Ryan E. Walters, Cinematographer

Cinematic Excellence at 24 Frames a Second

Putting The Induro Hi-Hat To The Test

Hi-hats and low-hats have long been a staple support accessory allowing cinematographers to get the camera as close as possible to the ground. You wouldn't think that much could be done to change or improve upon their age old design. It is precisely this thinking that Induro is challenging with their first entry into the accessory market for filmmakers - the Induro Hi-Hat. Continue reading for my experiences with this accessory, and for where I see it fitting into production life.

Until now Induro has been making tripods and heads suited for photography. Their Hi-Hat is their first camera accessory that ventures into the filmmaking realm. Although not entirely perfect, this hi-hat is a very solid piece of kit. Here are the specs:

- Aluminum Alloy
- 220 lbs. max weight load
- Pivoting feet
- Expandable legs
- 100mm ball mount (75mm coming)
- 100mm half ball adapter (75mm coming)
- 3.9" to 11.4" in height
- Weighs 4.6 lbs
- Screw holes for mounting
- 3/8" & 1/4" tapped holes in the bowl mount for accessory mounting

(You might also like: A New Camera Bag For Filmmakers)

What I Like:
What I like most about this tool is its versatility. If I am going to own a camera accessory, then I want it to be able to do more than one thing. Often times on smaller productions, I find myself being required to do multiple jobs, and I've come to expect the same from the gear I use. On the bigger projects where I have a larger crew, I'm not concerned with having a multifaceted tool, as I have the gear, people and help I need to get the job done quickly. The versatility of this Hi-Hat begins with its legs. Not only can I extend the legs making it taller, but there are three positions to lock the legs into place.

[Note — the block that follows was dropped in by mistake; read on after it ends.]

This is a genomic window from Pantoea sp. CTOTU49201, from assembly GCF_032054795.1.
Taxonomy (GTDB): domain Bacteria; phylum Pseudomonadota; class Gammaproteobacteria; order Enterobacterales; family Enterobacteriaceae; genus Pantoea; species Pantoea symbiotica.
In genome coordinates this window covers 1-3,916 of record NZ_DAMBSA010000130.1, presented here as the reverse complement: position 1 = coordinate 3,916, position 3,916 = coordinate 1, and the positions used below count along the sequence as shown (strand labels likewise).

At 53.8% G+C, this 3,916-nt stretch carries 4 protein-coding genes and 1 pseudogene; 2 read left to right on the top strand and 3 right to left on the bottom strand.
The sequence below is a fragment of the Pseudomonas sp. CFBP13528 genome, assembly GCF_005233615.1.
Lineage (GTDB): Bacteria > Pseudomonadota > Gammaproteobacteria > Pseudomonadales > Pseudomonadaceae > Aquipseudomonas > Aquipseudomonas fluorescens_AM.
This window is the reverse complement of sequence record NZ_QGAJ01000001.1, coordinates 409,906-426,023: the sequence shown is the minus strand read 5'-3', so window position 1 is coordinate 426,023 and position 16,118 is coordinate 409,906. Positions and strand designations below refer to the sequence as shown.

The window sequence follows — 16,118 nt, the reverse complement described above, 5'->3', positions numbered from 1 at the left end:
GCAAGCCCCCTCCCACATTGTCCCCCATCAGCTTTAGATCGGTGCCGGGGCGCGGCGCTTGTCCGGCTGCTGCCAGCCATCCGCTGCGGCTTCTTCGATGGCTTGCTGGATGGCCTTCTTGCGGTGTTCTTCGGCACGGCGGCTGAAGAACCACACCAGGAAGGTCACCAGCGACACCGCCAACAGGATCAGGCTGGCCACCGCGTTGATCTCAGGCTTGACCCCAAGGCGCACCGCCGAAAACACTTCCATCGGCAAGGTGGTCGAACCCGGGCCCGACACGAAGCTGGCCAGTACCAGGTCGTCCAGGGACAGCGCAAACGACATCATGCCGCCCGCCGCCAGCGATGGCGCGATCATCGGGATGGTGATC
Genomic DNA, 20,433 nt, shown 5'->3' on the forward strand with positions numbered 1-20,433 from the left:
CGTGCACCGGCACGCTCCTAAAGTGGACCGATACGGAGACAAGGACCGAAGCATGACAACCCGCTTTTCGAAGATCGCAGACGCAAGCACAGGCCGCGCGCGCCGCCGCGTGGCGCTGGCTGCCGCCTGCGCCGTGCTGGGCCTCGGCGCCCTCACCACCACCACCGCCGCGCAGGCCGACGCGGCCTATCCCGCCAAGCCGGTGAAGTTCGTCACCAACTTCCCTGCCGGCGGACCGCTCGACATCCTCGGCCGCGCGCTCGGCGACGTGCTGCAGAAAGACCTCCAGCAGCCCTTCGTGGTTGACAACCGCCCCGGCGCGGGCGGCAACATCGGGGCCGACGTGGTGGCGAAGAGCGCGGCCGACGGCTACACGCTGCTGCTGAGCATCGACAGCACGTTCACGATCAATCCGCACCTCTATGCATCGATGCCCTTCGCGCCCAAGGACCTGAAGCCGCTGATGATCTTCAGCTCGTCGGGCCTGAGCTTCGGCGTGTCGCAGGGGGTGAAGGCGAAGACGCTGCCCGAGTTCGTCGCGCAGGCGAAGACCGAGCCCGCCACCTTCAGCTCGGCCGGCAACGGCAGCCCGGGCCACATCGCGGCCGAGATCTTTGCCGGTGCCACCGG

Hi-Hat in its standard configuration
Hi-Hat with it's legs extended
Legs in position 02
Legs in position 03
This kind of flexibility means that I can easily change the height of my camera without needing to run back to the truck to get different combinations of apple boxes. And this saves me even more time if I encounter a situation where the ground is uneven like the picture below.
Hi-Hat used on uneven ground.
If I were to use a traditional hi-hat on these stairs it would have taken me a lot more time and equipment to set up. I would have had to use multiple layers of apple boxes, in addition to using wedges to level the apple boxes, and then I would have needed a couple of sand bags to hold the hi-hat board in place. Instead, it is a quick adjustment of the legs and I'm all ready to go.

Another way I see this hi-hat coming in handy is with the use of my MYT Works slider. Sometimes I need a little more height than the feet can provide, and I want a quick way to level the slider. Or I need to fly the slider off of a set of stairs (as pictured at the start of this article). All of this can be accomplished by using the Induro Hi-Hat instead of using a bunch of apple boxes that have to be leveled.
MYT Slider on the ground
MYT Slider supported by the Hi-Hat
Yep- that is VERY close to the ground...